Obviously it is known to construct roller mills or other machines in which the axes of rollers are not all in the same plane. However in the known machines the offset adopted has not for its purpose to create a self-compression. Besides as this offset has generally a very important magnitude and as its direction does not fullfil the explained conditions, the self-compressing efiect does not take place. Other features of the invention will result from the following description.

In the annexed drawings given as non limitative examples:

FIG. 1 is an explanatory diagram showing by a lateral view three consecutive rollers of a roller mill arranged according to the invention.

FIG. 1a is a detailed diagram at a greater scale corresponding to FIG. 1.

FIG. 2 is an explanatory diagram of forces, corresponding to FIG. 1, the transverse offset being exaggerated for sake of clearness.

FIG. 3 is an explanatory diagram analogous to FIG. 1 of a particular roller mill with four rollers, arranged according to the invention.

FIG. 3a is a detailed diagram at a greater scale corresponding to FIG. 3.

PEG. 4 is an explanatory diagram of forces analogous to FIG. 2, in the case of the four-roller mill of FIG. 3, the offset of axes having been exaggerated for sake of clearness.

FIGS. 5 to show an industrial embodiment of a three-roller mill arranged in conformity with the invention.

FIG. 5 is a lateral elevation view with removed parts and a section according to VV of FIGS. 8, 9 and 10.

FIG. 6 is an elevation end side view of the same machine.

FIG. 7 is a partial plane-view with parts broken away and other parts in section.

FIG. 8 is an elevation view of one of the extreme rollers with sections at the level of bearings.

FIG. 9 shows similarly the intermediate roller.

FIG. 10 is an analogous view of the other extreme roller with parts broken away.

FIG. 11 is a side elevation view analogous to FIG. 5 5

and showing another three roller mill according to the lnvention.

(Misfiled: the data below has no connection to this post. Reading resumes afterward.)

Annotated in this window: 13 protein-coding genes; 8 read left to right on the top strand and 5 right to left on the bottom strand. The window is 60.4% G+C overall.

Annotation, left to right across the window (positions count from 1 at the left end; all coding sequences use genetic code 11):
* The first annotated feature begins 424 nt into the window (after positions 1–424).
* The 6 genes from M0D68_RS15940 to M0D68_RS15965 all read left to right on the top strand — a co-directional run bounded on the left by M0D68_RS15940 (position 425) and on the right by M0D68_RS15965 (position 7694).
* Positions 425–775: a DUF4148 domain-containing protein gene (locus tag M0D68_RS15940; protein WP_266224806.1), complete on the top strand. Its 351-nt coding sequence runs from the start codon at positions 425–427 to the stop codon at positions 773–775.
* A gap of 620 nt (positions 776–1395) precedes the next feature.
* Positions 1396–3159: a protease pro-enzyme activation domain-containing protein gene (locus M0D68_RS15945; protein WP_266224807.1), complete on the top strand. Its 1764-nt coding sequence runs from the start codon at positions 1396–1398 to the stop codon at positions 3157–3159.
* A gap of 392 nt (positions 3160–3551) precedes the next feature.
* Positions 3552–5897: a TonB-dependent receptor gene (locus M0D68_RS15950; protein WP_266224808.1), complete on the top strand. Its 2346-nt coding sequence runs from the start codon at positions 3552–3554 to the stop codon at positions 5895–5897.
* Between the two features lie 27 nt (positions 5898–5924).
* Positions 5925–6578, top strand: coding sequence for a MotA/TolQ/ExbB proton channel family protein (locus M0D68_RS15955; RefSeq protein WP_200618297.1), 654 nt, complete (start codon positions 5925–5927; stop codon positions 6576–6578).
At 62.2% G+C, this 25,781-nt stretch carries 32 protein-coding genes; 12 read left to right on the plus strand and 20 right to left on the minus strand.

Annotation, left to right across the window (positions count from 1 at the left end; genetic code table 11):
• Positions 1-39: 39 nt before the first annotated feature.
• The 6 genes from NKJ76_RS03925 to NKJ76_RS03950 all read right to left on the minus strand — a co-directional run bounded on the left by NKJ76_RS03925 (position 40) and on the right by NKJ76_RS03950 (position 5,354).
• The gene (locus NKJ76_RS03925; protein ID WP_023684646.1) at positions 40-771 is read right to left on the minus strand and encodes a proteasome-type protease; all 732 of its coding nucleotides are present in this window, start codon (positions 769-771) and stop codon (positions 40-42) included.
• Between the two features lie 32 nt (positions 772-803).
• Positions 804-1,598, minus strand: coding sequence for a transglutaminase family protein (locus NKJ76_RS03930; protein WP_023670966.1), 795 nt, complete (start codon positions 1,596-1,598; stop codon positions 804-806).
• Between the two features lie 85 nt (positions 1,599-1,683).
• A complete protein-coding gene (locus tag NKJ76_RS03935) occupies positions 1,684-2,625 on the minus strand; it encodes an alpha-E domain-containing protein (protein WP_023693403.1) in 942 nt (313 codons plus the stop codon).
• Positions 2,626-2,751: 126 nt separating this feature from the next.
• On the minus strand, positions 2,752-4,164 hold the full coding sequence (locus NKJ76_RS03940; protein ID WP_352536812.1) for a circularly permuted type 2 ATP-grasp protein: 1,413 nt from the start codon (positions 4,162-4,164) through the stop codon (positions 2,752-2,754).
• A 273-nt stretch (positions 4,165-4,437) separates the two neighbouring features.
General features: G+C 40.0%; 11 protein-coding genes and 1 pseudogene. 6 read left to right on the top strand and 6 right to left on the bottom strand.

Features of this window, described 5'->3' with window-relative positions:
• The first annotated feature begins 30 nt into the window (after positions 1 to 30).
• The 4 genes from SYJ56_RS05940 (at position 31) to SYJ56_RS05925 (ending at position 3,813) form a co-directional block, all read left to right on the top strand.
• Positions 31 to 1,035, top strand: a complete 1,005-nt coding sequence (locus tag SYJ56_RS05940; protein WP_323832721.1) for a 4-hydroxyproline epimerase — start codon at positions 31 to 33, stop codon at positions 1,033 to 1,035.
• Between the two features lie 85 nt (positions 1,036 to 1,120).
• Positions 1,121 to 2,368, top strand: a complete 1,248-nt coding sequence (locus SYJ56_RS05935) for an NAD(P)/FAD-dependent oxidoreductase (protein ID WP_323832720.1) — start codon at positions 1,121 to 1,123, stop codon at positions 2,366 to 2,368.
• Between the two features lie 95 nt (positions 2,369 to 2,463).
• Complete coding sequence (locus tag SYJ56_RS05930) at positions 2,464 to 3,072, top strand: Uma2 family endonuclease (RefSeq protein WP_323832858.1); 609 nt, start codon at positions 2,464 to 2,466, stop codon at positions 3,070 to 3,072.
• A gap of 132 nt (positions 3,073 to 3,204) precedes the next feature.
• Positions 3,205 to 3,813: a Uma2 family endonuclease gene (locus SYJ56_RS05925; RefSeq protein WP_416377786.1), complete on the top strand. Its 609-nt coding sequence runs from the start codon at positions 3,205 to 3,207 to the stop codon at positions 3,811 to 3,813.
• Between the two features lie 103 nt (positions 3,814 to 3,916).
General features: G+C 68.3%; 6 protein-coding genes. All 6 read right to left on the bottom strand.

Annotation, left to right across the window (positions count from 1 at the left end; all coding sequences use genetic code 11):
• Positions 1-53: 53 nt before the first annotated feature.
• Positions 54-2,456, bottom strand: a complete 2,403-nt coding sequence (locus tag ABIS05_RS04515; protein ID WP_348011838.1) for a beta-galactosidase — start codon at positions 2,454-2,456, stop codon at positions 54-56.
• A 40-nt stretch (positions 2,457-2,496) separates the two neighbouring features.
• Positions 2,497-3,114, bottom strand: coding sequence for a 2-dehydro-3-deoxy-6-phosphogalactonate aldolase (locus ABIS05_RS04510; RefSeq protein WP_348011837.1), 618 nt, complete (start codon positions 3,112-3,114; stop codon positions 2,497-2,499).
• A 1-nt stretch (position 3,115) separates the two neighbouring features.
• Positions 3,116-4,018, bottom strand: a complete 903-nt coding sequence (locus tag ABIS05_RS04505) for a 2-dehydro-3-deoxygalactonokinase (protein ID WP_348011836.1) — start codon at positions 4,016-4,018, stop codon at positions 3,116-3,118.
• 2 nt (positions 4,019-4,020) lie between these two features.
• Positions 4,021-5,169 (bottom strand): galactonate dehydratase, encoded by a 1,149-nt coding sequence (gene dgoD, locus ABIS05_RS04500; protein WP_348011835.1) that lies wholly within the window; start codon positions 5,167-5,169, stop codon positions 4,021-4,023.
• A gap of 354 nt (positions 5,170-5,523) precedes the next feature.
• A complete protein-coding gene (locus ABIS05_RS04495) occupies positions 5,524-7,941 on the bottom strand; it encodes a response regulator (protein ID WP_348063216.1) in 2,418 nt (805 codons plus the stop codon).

FIG. 12 is an elevation side view of a five roller mill arranged according to the invention.

FIG. 13 is a view with oblique projection and with partial axial section of one of the intermediate rollers.

FIG. 14 shows in the same manner one of the extreme rollers.

FIG. 15 is a simplified diagram of an other roller mill comprising five rollers.

The characteristic feature of the invention will now be disclosed in reference to the drawings in two cases, the mechanical parts of the machines being all at once very much summarized for sake of clearness.

The first case (FIGS. 1, la and 2) concerns a group of three consecutive rollers belonging to a roller mill or similar machine. The second case (FIGS. 3, 3a and 4) pertains to a roller mill of a more specific structure having at least four rollers. The operation is explained in each case.

Afterwards are disclosed specific examples of roller mills provided with mechanical means for an easy performance of the improvements provided by the invention.

In FIG. 1 are shown three consecutive rollers ll, 2, 3 of a machine arranged according to the invention. These 4- rollers of which axes A A A are parallel, are provided with lateral trunnions 11, 12, 13 rotatably mounted within bearings 21, 22, 23, said bearings being carried by a frame 24.

Transmission elements such as driving chains 101, 102, 1 33 in mesh with gears 111, 112, 113 impart to the rollers l, 2, 3 rotation movements in alternate directions g, f and g respectively (i.e. two consecutive rollers have opposite directions of rotation).

The speeds of the driving chains 101, 102, 103 are also such that the angular rotating speeds W W2, W3 of the group of rollers considered have increased given values from the extreme roller 1 to the other extreme roller 3 (i.e. the speeds W1, W2, W3 are staggered w being larger than W and W3 larger than W2).

in other words, the driving means of the machine are such that the rollers roll with friction one against another.

On FIG. 1 where the outer diameter d of the rollers is assumed to be equal to 300 millimeters, the angular rotating speeds of the rollers 1, 2 and 3 are respectively assumed to be 180, 250 and 480 revolutions per minute and the vectors W W2 and W3 are drawn at a scale of 1 degree of angle per 2 revolutions per minute.

The machines still comprise squeezing means or means to press the rollers one against another diagrammatically snown in 8, acting on the bearings 21, 23 of the extreme rollers and urging these hearings one towards the other.